Morgen: I feel it’s such a shame when authors have destroyed earlier pieces because I think everything is salvageable editorially and if not, show the journey they’ve made, but that said there are short stories that I’d never inflict on anyone else. :) Have you had any rejections? If so, how do you deal with them?
Yvonne: I doubt there’s ever been a novelist who hasn’t had his share of rejections. But I’m thankful for them. If my earlier work had been published when I thought it should have been, I’d be embarrassed today to see my name on that garbage. We all think we’re gifted authors and feel abused when the literary world doesn’t go gaga over our stuff. But the fact is, submissions are usually rejected for good reason. I try to find out that reason and grow from the experience.
Morgen: Do you have an agent? Do you think they’re vital to an author’s success?
Yvonne: There’s much to be said for having an agent. If you want to be published by one of the big houses, you need one. Period. Only the small presses will take unagented submissions these days. Moreover, your average publishing contract requires a certain level of expertise to properly interpret and negotiate. Without the right knowledge and experience, a writer risks being taken advantage of if he deals with a publisher directly. I’ve heard authors say that even though their agent gets a percentage of their earnings, the deal the agent negotiated for them makes that commission well worthwhile.
Morgen: I’ve heard that too. They do say it’s not what you know but who you know, and they inevitably have the connections an author doesn’t have.
Yvonne: On the other hand, you don’t need an agent to self-publish. If you’re good at promotion and can sell books without the resources of a major house behind you, you can keep more of the proceeds for yourself. I’ve known authors who consider agents the leeches of the publishing industry.
There’s no one-size-fits-all answer to this question. Would I, personally, be better off having an agent? I can’t say. I do know that I haven’t yet met the agent who thinks she’s better off having me for a client.
Morgen: How much of the marketing do you do for your published works or indeed for yourself as a ‘brand’?
Yvonne: All of it. Well, I suppose I should say, “Most of it.” My publisher has taken care of putting the books on Amazon and Barnes & Noble sites, but as far as I know, that’s pretty much the extent of their marketing involvement.
Morgen: It is similar for most publishers; they just don’t have the budget to put behind their authors. Most of what they do is emotional support which is often just as important. What do you do when you’re not writing? Any hobbies or party tricks? :)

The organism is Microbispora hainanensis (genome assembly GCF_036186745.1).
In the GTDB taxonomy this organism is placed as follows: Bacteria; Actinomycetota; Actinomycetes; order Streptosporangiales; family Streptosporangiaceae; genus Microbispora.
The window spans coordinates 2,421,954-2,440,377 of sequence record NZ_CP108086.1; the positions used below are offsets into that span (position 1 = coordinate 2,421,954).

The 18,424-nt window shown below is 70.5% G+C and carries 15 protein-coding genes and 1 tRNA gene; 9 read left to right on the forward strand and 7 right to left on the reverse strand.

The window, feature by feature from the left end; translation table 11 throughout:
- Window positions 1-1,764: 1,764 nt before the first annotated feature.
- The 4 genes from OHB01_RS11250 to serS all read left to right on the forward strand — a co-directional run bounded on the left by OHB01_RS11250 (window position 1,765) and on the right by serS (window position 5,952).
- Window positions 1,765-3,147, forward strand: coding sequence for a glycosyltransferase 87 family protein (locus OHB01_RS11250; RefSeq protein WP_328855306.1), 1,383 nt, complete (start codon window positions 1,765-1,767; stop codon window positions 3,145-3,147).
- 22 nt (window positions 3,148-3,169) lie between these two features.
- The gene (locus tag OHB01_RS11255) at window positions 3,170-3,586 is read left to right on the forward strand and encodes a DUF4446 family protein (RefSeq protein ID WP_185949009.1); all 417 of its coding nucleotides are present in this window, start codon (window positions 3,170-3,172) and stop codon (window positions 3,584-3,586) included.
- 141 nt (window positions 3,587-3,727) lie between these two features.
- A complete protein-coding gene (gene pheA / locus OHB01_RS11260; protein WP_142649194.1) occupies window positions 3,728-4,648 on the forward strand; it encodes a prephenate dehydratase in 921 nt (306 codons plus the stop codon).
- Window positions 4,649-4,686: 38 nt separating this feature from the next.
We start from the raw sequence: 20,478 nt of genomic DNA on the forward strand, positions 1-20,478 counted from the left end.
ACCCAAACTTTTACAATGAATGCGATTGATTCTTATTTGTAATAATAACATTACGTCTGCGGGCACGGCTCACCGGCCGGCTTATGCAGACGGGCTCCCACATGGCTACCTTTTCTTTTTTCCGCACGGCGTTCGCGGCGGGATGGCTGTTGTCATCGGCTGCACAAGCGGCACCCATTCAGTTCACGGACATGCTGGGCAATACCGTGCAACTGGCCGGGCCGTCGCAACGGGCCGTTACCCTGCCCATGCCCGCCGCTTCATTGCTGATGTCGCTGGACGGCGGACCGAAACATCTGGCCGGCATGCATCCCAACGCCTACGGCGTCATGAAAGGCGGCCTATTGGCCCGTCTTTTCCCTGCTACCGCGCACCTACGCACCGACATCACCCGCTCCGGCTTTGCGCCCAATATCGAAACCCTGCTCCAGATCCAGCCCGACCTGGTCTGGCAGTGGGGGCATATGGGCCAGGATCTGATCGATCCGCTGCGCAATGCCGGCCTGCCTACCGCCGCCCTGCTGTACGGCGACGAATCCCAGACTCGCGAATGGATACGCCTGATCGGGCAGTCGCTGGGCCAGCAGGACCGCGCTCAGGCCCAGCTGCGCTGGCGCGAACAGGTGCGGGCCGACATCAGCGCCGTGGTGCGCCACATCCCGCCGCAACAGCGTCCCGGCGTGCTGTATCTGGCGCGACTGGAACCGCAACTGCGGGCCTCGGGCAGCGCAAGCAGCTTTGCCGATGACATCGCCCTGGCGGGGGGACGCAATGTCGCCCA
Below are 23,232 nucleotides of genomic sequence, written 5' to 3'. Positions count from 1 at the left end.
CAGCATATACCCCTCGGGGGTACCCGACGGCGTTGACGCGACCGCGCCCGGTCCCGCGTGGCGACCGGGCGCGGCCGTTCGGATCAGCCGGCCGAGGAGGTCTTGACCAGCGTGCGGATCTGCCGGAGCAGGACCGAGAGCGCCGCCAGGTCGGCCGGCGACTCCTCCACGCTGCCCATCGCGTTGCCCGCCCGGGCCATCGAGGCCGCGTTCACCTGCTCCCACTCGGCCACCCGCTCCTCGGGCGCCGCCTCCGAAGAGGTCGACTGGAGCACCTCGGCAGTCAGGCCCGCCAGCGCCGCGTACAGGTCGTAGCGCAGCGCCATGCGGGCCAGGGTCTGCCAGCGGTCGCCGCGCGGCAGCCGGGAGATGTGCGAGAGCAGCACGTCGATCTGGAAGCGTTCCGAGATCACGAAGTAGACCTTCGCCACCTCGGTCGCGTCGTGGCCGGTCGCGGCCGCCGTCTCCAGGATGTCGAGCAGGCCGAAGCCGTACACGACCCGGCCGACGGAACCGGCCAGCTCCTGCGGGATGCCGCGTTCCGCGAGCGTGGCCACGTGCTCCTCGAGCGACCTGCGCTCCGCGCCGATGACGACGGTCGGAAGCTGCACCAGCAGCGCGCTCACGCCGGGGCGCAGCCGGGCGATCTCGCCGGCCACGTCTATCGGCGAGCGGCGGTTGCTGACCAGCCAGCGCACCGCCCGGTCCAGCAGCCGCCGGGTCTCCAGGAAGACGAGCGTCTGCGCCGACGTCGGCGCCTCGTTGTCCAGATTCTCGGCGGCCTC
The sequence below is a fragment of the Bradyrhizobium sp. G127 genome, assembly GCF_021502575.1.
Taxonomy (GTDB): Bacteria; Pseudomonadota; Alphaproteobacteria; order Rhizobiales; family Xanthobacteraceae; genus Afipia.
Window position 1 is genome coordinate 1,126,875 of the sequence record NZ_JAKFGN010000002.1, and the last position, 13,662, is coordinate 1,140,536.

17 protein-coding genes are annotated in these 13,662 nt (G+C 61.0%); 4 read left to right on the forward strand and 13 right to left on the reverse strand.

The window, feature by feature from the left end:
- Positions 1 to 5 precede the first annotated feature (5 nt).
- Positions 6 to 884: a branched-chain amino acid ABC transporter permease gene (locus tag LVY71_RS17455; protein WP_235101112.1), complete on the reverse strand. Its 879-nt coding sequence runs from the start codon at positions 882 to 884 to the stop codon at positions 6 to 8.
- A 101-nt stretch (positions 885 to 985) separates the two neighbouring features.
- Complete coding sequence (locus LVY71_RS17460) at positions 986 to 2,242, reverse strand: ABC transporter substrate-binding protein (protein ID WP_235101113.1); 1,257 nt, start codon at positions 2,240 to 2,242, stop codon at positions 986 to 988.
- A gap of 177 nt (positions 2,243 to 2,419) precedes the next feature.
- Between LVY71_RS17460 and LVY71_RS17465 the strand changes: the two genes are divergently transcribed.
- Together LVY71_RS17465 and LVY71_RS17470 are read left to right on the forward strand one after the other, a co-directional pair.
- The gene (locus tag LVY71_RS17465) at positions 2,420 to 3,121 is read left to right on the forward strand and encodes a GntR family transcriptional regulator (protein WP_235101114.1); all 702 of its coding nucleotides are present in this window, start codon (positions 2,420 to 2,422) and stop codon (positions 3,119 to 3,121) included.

Yvonne: I’m into veggie gardening in a pretty big way, along with cooking, preserving, and eating the good stuff my gardens produce. Pretty much anything involved with food is an interest of mine. Except for cleaning up. But of course that must be done too, just like marketing and promotion are necessary but odious by-products of writing.
Morgen: :) Marketing is usually the answer to ‘What’s your least favourite aspect of writing?’, mainly because it’s so time-consuming. Are there any writing-related websites and / or books that you find useful?
Yvonne: If I may, I’d like to put in a plug here for www.NovelRocket.com. It’s a writing blog I’m affiliated with. Novel Rocket posts a new writing-related article seven days a week, from author interviews to marketing discussions to articles about the craft of writing. We also conduct an annual contest for unpublished writers called the Launch Pad Contest: Boosting You Out of the Slush Pile, which has been gaining in popularity each year since its inception in 2010.
Morgen: Certainly. I went to add the competition to my http://morgenbailey.wordpress.com/competitions-calendar page but it’s already there (April to September), although only as a mention so I’ve enhanced the entry and added to January / February / March and ‘ongoing’. I’ve also mentioned it on Twitter (to 2,900+ followers), my main Facebook page (to 1,200+ friends) and novel online writing group’s Facebook group (http://www.facebook.com/groups/508696639153189). I hope it helps. What do you think the future holds for a writer?
Yvonne: This is a hot topic, oft discussed—but no one can know the answer. I do believe, however, that there has never been a better time to be a writer in the history of the world than that in which we’re now living.
Morgen: Me too. I love it. Where can we find out about you and your writing?